High Shipping Costs Are Here to Stay, Says Bloomberg
By Henry Ren (Bloomberg) Stubbornly high shipping expenses for businesses are getting sealed into contracts for the next 12 months, forcing companies to pass the extra costs on to consumers....
By Javier Blas and Will Kennedy
(Bloomberg) — Oil prices will remain at $40 to $60 a barrel into 2016 as rising crude supplies overwhelm demand, according to the world’s largest independent oil trader.
The oil-production surplus means stockpiles will keep expanding for “the next few quarters” and excess inventories won’t clear until 2017 at the earliest, Vitol Group BV Chief Executive Officer Ian Taylor said in an interview.
The forecast, if realized, would mean oil-producing countries and the energy industry would need to weather a longer downturn than occurred after the financial crisis of 2008-2009, when prices fell as low as $36 a barrel, but recovered to almost $80 within a year.
“Oil prices will be stuck between $40 and $60 a barrel this year and in 2016,” Taylor said. “I don’t see much reason to go higher and we can go lower” because the physical crude oil market is “quite weak” right now.
Vitol is the world’s largest independent oil trading house, handling more than five million barrels a day of crude and refined products — enough to cover the needs of Germany, France and Spain together.
Brent crude, the global benchmark, dropped to a six-year low of $42.23 a barrel on Aug. 24, down from more than $100 a barrel a year ago. While prices subsequently rebounded to trade at $52.72 at 12:19 p.m. on the London-based ICE Futures Europe exchange Tuesday, they remain 49 percent lower than a year- earlier.
Crude plunged after the Organization of Petroleum Exporting Countries in November diverged from its traditional policy of adjusting supply to manage prices, announcing it would maintain output to defend its position in the market. After an almost 40 percent drop in prices, the group ratified that decision in June. It is scheduled to meet again Dec. 4.
OPEC effectively began a price war against higher-cost producers including U.S. shale operations, the North Sea and ultra-deep-water discoveries in Brazil and Angola. So far, however, “non-OPEC production is proving more resilient than expected,” Taylor said.
Daily oil production outside OPEC will grow this year by 1.1 million barrels, compared with an expansion of 2.4 million in 2014, the International Energy Agency said Aug. 12. Non-OPEC supply is set to contract by 200,000 barrels per day in 2016, the first drop since 2008, it said.
Taylor, a 59-year-old trader-cum-executive who started his career at Royal Dutch Shell Plc in the late 1970s, said oil demand growth was the only bullish factor in the market. Global daily consumption will increase this year and next by about 1.5 million barrels and “we are not seeing any dramatic drop in demand in China,” he said.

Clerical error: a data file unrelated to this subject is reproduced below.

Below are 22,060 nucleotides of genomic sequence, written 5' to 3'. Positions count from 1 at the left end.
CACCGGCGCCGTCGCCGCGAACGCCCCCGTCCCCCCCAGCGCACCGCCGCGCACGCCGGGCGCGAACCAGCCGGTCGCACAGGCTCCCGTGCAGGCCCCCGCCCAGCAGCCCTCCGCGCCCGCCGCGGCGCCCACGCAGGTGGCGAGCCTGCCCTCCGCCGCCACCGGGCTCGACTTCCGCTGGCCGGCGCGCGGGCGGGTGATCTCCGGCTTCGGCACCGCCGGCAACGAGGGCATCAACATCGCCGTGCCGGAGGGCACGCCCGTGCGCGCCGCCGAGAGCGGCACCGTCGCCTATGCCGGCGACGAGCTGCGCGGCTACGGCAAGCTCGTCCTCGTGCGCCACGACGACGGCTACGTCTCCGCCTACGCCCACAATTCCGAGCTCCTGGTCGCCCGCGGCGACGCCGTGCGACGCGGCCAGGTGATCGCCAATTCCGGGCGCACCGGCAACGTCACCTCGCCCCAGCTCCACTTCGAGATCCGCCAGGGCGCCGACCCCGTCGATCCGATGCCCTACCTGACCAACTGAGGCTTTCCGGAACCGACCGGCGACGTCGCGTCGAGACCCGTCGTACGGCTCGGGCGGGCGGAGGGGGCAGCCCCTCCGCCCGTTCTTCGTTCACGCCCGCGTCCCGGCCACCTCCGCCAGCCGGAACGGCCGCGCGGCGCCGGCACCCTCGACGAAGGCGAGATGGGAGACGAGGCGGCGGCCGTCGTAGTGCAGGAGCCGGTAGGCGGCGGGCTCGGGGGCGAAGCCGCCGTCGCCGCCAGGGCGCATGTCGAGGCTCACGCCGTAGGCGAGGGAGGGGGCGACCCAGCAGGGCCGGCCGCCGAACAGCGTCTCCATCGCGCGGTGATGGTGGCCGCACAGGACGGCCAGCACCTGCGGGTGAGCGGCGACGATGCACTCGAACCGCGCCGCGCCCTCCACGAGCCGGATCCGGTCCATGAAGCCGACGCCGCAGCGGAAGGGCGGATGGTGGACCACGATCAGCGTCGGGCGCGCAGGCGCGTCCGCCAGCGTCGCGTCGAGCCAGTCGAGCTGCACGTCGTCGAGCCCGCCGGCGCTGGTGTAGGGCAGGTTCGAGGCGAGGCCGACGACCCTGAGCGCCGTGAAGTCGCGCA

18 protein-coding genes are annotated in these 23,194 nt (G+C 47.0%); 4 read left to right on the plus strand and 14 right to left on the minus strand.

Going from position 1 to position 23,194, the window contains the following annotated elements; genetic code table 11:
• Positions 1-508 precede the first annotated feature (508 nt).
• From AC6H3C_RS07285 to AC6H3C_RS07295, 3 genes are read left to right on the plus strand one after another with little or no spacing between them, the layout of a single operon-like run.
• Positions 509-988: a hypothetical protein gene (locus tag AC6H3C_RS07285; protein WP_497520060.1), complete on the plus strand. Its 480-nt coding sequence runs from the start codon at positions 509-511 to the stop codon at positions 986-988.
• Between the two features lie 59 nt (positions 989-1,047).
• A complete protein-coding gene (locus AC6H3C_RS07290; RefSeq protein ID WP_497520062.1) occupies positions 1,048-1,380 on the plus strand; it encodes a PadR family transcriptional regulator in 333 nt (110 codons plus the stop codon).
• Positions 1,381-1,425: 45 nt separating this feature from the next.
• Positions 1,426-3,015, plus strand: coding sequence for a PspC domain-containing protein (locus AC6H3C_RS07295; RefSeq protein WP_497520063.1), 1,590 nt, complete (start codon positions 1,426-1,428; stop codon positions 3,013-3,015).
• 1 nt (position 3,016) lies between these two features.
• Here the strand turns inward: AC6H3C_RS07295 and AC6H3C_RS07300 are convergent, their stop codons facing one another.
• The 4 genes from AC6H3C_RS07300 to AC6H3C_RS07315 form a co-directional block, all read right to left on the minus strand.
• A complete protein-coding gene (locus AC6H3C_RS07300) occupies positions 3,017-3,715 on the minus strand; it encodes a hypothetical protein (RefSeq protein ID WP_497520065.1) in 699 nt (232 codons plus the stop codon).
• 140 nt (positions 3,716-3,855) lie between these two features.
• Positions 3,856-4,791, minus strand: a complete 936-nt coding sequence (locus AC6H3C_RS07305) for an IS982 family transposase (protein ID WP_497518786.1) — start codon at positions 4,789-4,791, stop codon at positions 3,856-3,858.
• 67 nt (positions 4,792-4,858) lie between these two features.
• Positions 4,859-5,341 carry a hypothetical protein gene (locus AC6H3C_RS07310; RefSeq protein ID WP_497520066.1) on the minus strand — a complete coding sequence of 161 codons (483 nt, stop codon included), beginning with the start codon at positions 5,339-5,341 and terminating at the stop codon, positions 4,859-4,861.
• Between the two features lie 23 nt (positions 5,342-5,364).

While the prices slump has hurt oil producers, independent traders such as Vitol and its competitors Trafigura Beheer BV, Glencore Plc, Gunvor Group Ltd. and Mercuria Energy Group Ltd. are profiting from the increase in volatility. The Chicago Board Options Exchange Crude Oil Volatility Index, a measure of fluctuations in prices, averaged 44.28 so far this year, more than double the level in 2014.
These companies also benefit from a market structure called contango — where forward prices are higher than current costs. This allows traders to buy oil, store it in tanks and lock in a higher selling price for a later date using derivatives.
“Contango opportunities are emerging, particularly in products,” Taylor said. Onshore inventories are currently expanding at a rate of 1.5 million barrels a day, although the price incentive is not strong enough to store fuel offshore in tankers, he said.
The price difference between the front-month Brent contract and a year-forward has more than doubled since early July to $7.88 a barrel. The contango is deeper in some refined products, including fuel-oil, Taylor said.
Vitol is betting that demand for oil storage will continue to grow. Varo Energy, partly owned by Vitol and private-equity fund The Carlyle Group, announced Tuesday it has agreed to take full ownership of Rhytank AG, which operates oil tanks in Switzerland. Another Vitol-led venture said Aug. 21 it would pay $830 million for the 50 percent it didn’t already own in storage company VTTI BV from MISC Bhd., a shipping group owned by Malaysia’s national oil company.
Vitol earned $1.35 billion last year, the most since 2011, as the trader profited from price swings in the energy market and the widening contango. The company, formally based in Rotterdam, but with big operations in London, Geneva, Singapore and Houston, reported net income of $837 million in 2013, its worst result in 10 years.
–With assistance from Angelina Rascouet in London.
©2015 Bloomberg News
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